Another look at the past
By biconews On 22 Feb, 2000 At 05:00 AM | Categorized As Archives | With 0 Comments

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In any given college guide’s description of Haverford one is confronted by the ubiquitous reference to the Honor Code. Peterson’s website has this to say: “An Honor Code is created and directed by students and is an important element of the Haverford community. The Honor Code allows students to directly confront academic and social issues in a spirit of cooperation and mutual respect.”

Looks good, right? On paper Haverford is such a place whether it wants to be or not. In material released by the Admissions Office, and in profile after profile, the college takes shape in accordance with a strong connection to its Quaker past and to the academic and social expectations engendered by that legacy. Still sound right?

In truth few students at Haverford have not heard the familiar anti-Code rhetoric that is thrown around from dorm rooms to the bonanza that is Plenary. There are the guys sitting next to you in the bleachers muttering “screw the code” under their breath before they hurl yet another roll of toilet paper at the clowns dancing stage center. There are those who sit you down and argue convincingly that the foundational principles of respect and concern don’t work in the “real world.” There is the unfortunate individual who, with a look of utter indifference, announces during customs week that he wasn’t aware that Haverford has Quaker roots.

And let us not forget that the Honor Code was ratified by a mere five votes on Sunday.

In spite of what a thousand college guides put forth so convincingly, Haverford often fails to live up to its esteemed reputation.

We must tread lightly though, when expressing our frustration, lest we forget that there is much to celebrate. First and foremost, we still discuss these matters. The seed of indifference, and in some cases contempt, has not yet germinated. As is the case with so many difficult yet worthwhile challenges, most people know something is wrong. The only problem is figuring out what to do about it.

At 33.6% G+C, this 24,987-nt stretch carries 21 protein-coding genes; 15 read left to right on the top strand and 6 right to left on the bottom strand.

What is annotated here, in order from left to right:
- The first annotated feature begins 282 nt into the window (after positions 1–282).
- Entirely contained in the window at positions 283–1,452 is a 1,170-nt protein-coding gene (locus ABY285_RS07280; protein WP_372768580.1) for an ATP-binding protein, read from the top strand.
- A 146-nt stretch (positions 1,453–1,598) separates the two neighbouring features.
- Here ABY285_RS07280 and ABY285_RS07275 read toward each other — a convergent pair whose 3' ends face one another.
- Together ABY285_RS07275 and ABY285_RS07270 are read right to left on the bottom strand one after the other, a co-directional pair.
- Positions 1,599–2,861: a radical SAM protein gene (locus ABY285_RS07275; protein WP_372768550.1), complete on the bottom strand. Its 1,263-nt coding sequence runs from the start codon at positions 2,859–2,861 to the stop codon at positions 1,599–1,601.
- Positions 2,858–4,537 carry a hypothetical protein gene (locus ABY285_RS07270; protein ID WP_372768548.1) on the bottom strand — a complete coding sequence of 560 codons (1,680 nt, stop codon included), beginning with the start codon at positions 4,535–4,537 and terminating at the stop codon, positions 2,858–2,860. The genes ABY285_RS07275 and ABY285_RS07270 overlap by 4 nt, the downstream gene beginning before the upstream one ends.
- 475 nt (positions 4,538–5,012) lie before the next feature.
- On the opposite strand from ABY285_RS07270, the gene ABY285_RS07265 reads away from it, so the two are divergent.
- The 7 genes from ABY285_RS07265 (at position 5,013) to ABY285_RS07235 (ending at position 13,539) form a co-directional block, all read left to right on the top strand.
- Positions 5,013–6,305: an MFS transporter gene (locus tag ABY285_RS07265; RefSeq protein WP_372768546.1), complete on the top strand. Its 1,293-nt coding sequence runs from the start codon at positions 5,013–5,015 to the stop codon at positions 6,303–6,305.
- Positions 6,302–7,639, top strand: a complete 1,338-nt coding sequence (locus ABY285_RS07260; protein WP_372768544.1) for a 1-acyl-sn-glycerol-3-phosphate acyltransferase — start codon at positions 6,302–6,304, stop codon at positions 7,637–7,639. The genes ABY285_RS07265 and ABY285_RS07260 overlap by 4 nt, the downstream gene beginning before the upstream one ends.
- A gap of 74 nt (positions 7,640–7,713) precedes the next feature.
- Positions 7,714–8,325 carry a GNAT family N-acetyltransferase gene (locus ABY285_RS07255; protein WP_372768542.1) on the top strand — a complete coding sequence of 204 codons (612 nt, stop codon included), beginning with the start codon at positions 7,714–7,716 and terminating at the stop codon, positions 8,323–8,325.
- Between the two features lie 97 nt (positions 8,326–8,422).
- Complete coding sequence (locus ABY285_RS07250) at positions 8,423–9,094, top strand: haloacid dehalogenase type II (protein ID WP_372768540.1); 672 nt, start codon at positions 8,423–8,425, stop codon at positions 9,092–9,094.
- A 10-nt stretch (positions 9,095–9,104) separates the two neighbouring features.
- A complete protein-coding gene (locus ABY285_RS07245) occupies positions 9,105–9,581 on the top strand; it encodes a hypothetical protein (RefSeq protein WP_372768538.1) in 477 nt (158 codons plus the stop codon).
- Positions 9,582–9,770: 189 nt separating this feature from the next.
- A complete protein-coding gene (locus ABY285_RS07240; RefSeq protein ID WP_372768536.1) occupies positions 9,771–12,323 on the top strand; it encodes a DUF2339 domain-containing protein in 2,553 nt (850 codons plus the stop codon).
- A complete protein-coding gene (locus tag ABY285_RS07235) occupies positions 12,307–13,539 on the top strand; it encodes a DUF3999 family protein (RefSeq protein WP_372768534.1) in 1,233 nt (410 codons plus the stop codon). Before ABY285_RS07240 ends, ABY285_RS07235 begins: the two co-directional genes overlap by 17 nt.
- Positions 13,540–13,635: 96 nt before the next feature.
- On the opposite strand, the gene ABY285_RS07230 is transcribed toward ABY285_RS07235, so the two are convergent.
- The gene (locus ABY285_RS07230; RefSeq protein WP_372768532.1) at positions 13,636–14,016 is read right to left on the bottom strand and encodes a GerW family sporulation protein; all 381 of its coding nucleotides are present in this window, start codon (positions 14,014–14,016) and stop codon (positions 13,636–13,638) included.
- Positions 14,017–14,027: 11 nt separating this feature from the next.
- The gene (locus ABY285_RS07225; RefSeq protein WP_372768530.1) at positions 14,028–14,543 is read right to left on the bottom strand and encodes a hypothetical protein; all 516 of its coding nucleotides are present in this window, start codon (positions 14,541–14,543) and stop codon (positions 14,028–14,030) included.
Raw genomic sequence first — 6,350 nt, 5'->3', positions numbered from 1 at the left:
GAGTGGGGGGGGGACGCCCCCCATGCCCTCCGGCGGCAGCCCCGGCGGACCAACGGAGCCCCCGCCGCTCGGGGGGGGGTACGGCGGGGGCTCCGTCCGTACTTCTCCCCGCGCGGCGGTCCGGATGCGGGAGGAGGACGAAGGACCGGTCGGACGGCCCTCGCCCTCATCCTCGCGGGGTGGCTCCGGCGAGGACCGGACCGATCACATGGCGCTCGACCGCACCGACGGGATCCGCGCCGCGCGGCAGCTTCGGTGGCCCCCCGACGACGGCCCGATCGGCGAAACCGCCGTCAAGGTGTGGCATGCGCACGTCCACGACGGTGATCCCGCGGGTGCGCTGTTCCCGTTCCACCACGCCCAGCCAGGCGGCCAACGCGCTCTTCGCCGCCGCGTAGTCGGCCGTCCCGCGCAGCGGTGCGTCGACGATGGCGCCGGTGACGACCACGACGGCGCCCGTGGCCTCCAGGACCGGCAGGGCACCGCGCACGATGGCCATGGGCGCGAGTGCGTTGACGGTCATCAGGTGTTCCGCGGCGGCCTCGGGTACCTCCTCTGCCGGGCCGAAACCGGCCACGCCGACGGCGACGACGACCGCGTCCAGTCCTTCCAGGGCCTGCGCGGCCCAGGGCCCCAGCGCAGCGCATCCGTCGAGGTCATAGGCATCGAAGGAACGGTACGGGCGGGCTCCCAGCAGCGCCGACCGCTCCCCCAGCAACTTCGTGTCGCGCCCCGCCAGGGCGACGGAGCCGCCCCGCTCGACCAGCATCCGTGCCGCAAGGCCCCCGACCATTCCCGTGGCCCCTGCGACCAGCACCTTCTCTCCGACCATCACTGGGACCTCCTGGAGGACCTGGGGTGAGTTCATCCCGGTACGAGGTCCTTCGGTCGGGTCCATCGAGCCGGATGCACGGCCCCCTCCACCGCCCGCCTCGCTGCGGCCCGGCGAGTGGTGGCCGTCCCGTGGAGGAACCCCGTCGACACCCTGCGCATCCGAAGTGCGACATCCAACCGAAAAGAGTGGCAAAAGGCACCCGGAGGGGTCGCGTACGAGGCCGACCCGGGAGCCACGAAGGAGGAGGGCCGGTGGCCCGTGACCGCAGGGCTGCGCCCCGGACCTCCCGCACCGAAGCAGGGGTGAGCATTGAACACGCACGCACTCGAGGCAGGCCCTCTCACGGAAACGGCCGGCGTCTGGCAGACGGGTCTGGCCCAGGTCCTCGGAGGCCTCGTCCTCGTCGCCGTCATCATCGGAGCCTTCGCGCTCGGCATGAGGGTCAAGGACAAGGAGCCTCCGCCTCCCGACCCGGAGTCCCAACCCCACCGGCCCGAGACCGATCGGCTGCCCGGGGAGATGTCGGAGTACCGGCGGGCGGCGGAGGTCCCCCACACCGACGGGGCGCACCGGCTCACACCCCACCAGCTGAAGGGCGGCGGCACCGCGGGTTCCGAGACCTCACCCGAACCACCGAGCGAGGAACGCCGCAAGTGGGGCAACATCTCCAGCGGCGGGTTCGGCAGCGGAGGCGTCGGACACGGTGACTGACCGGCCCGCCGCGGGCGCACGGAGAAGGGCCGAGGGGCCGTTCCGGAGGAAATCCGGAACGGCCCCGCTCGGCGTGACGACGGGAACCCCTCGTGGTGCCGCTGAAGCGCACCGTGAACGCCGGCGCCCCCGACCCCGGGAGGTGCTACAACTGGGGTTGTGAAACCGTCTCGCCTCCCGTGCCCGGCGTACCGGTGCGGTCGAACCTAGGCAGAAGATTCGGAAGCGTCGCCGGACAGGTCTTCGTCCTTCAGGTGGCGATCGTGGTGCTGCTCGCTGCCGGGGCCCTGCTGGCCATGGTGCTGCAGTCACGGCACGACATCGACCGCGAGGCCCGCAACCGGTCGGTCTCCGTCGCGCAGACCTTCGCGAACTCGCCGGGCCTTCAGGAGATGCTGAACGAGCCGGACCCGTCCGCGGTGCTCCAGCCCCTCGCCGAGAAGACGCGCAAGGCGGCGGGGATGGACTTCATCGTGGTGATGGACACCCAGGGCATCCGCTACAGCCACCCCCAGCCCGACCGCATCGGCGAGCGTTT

There can be no doubt that Haverford can no longer be the school for white Quaker boys that it once was, which is surely a very good thing. There is no doubt that with an ever-increasing diversity of viewpoints and changing educational expectations, a unifying message of faith and conduct becomes more and more difficult to maintain. No one can reasonably assume that diversity is a bad thing, or that the curriculum that was required of students here in 1890 should be the only one available today. Yet we must not forget that the challenge posed to a diverse society is to find a middle ground on which all views may be shared and even understood. The lessons of men such as Rufus Jones need not be ignored by a college less committed to Quaker values than the one he knew. The basic ideals of peace and kindness are just as relevant today.

But the way we search for them must change.

This Friday and Saturday Haverford will host a conference on nonviolence and will welcome, among others, the grandson of Mahatma Gandhi to discuss the cause of nonviolence and to

celebrate the life of the slain leader. The discussion may not revolve around Haverford and its Quaker past or its Code, but let there be no doubt that the conference will have everything to do with those things.

If we fail to celebrate the leaders who guide us to the ideals of peace and respect, we risk losing our commitment and direction altogether. This conference represents a new voice speaking on a common theme at Haverford. In a changing world our ideals must change, but we should not lose sight of those truths that are timeless. As long as the discussion occurs, no matter the form, the possibility of renewed commitment and understanding to those truths is not lost. After this most recent Plenary, have a nice, restful week and come to the conference on Friday.

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